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Devon Allen Was Punished For Being Too Fast At The World Championships

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Devon Allen

(CTN News) – World track and field championships 2022 ended on a controversy-filled note. It was Devon Allen, a future Philadelphia Eagles wide receiver.

The world’s fastest 110-meter hurdler, Allen, was disqualified from Sunday’s final for a false start – leaping out of the blocks too quickly.

There was a difference so small that it was undetectable to the human eye. This upset the dream night for Allen, who was not only running on home soil, but also at Hayward Field, the same stadium and town where he competed collegiately at the University of Oregon.

Ato Boldon said on air, “That is as tough a break as I’ve ever seen in this sport.”

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Listed below are the reasons Allen was disqualified, the ins and outs of the track’s false start rule, and whether or not it can be altered.

Devon Allen was DQ’d for what reason?

Allen, who owns the third-best time ever in the 110 hurdles, lined up next to fellow American Grant Holloway, who won the world title.

Television replays show both men accelerating off the line nearly simultaneously, but electronic sensors in the starting blocks determined that Allen was about one thousandth of a second faster than the minimum reaction time.

0.1 seconds is the limit. The reaction time of Allen was 0.099 seconds.

Does that mean he didn’t actually jump the gun?

Unfortunately, no. After the gun went off, Allen started pushing off the blocks, but so soon that it fell within the false start rule.

World Athletics, the international governing body for track and field, has set a threshold of 100 milliseconds for the rule. It has been criticized as an arbitrary number. People are believed to be incapable of reacting in less than a tenth of a second, so they must anticipate the gun and leave early.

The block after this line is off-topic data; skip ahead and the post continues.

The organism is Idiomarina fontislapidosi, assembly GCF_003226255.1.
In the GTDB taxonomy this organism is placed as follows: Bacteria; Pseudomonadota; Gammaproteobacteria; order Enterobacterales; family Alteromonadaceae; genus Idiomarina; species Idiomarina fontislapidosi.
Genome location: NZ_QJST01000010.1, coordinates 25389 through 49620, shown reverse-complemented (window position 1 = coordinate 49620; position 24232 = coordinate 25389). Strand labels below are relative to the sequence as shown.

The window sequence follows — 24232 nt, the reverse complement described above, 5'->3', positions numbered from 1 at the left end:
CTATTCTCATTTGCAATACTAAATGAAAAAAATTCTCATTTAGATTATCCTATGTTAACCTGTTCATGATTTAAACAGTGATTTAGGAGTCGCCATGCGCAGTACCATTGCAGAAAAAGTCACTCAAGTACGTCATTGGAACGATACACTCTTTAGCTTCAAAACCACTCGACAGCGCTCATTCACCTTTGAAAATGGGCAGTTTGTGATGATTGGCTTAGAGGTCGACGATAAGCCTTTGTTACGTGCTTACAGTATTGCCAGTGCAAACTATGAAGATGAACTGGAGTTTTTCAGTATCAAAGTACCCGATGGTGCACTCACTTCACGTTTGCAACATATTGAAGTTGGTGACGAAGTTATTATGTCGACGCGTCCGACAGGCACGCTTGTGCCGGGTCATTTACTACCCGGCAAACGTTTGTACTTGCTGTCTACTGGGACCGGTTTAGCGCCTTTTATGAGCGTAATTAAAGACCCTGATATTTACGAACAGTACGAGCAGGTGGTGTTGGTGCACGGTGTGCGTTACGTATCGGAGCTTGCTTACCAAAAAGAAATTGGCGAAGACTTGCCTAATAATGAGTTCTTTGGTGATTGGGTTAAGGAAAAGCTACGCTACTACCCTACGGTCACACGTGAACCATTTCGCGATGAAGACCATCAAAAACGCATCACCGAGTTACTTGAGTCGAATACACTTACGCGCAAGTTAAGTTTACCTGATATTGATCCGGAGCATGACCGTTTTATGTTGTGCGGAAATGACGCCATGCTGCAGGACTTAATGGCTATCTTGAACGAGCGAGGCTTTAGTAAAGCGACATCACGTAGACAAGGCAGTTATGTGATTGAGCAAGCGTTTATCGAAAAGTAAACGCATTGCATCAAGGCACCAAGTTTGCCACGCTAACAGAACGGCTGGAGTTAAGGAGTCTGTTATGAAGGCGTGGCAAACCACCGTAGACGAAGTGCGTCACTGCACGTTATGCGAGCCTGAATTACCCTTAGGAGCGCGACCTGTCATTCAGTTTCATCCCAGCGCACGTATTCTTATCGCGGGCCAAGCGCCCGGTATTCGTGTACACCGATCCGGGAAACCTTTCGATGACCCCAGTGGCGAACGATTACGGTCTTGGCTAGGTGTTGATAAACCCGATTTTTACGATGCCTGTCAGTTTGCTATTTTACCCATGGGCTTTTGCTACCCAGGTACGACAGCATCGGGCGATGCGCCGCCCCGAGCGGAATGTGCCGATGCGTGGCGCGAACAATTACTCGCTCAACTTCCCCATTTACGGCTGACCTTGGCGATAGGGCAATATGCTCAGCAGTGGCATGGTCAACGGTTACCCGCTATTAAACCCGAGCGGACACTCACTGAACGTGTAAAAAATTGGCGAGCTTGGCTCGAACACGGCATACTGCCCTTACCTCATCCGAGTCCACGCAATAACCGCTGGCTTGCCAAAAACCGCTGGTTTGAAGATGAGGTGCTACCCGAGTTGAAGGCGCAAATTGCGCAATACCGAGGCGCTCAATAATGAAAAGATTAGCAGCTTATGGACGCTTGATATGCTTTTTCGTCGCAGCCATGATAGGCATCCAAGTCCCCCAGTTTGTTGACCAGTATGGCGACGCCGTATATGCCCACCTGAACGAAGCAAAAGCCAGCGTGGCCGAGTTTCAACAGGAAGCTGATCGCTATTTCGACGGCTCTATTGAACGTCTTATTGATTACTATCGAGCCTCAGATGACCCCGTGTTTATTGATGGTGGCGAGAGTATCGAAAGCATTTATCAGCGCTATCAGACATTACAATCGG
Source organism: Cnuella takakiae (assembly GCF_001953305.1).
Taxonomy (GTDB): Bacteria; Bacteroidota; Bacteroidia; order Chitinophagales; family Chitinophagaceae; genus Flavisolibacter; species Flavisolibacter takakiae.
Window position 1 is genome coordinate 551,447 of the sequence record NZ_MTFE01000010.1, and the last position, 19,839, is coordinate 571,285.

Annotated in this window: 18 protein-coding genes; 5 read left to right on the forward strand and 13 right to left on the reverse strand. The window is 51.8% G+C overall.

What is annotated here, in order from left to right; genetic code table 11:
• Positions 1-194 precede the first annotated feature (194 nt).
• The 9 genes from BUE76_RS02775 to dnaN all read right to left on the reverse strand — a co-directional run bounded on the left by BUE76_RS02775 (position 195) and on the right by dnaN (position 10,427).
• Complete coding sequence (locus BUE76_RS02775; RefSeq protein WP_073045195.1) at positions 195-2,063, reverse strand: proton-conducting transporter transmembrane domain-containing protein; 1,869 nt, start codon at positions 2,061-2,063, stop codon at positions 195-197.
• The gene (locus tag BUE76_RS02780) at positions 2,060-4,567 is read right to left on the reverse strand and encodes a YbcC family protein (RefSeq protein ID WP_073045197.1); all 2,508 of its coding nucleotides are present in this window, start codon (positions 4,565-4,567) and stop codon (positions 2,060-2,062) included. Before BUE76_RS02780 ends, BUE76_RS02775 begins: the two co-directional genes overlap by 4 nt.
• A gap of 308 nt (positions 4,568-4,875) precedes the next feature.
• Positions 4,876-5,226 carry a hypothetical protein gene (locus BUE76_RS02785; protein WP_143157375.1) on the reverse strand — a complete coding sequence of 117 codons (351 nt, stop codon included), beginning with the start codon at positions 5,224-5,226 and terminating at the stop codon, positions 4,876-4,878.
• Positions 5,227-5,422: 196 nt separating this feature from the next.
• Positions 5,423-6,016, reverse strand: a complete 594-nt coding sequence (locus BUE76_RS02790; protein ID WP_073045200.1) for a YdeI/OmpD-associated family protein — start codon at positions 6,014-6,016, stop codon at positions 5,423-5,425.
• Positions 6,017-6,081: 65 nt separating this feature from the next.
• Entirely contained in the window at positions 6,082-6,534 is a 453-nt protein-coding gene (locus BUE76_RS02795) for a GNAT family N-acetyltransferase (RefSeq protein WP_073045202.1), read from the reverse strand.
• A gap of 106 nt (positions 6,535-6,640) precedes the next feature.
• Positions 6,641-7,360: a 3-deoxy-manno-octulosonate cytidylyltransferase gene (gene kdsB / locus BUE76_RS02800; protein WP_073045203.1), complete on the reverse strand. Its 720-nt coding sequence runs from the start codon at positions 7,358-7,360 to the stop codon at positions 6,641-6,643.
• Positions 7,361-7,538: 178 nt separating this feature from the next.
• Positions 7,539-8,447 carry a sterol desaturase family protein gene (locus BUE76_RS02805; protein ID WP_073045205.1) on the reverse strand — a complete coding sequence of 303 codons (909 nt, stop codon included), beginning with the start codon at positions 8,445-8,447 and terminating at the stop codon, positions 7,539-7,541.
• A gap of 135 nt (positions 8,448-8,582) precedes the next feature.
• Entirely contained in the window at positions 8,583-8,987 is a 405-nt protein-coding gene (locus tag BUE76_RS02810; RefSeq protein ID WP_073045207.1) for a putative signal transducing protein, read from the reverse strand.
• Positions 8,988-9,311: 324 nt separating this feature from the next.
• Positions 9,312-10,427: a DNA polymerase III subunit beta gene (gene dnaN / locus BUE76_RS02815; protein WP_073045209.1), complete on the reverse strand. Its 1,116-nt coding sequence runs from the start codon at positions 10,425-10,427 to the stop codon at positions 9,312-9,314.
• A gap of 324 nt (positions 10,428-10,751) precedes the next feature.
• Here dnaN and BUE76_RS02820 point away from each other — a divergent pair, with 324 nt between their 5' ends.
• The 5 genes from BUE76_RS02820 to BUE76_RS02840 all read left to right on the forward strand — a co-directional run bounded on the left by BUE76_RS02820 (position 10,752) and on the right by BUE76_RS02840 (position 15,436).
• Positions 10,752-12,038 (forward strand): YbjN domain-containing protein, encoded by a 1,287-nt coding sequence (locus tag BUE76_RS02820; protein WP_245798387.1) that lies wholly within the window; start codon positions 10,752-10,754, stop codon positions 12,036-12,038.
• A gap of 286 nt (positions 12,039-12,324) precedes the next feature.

Nonetheless, there is evidence that “simple auditory reactions” can occur as fast as 80 milliseconds, as reported in a 2009 study commissioned by World Athletics.

Would Allen have been able to run under protest?

When Devon Allen realized what had occurred Sunday night, he spoke with the officials and asked if he could still run under protest – stay in the competition, then deal with the false start issue later.

This is allowed by the rulebook in some cases, but not if the false start was detected by the electronic sensors in the blocks, which detect when force is applied by the runner. If officials determined that Allen’s sensors were inaccurate, he would have been allowed to stay in the competition.

Why a DQ, instead of a warning?

After a false start, runners were given a warning and allowed to try again. Due to some sprinters purposely false starting to throw everyone off, World Athletics changed the rule to an automatic disqualification in 2010. Recurring false starts also slowed the carefully-planned timing of meets.

In what way did Allen react?

As Devon Allen lamented, he was both “so, so close” to the 0.1-second limit and that the rule was “so absolute.”

Reporters were happy about his one-thousandth slower pace, and he said, “One one-thousandth is pretty close to the limit.”.

I’ll learn from it, and I’ll make sure I just react less fast next time.” “Training is so difficult in track and field because you train all year for one competition that lasts 12 seconds, 13 seconds. And when it is done, that’s it.

Allen, who also played football in college, will now attend Eagles training camp in hopes of making the team.

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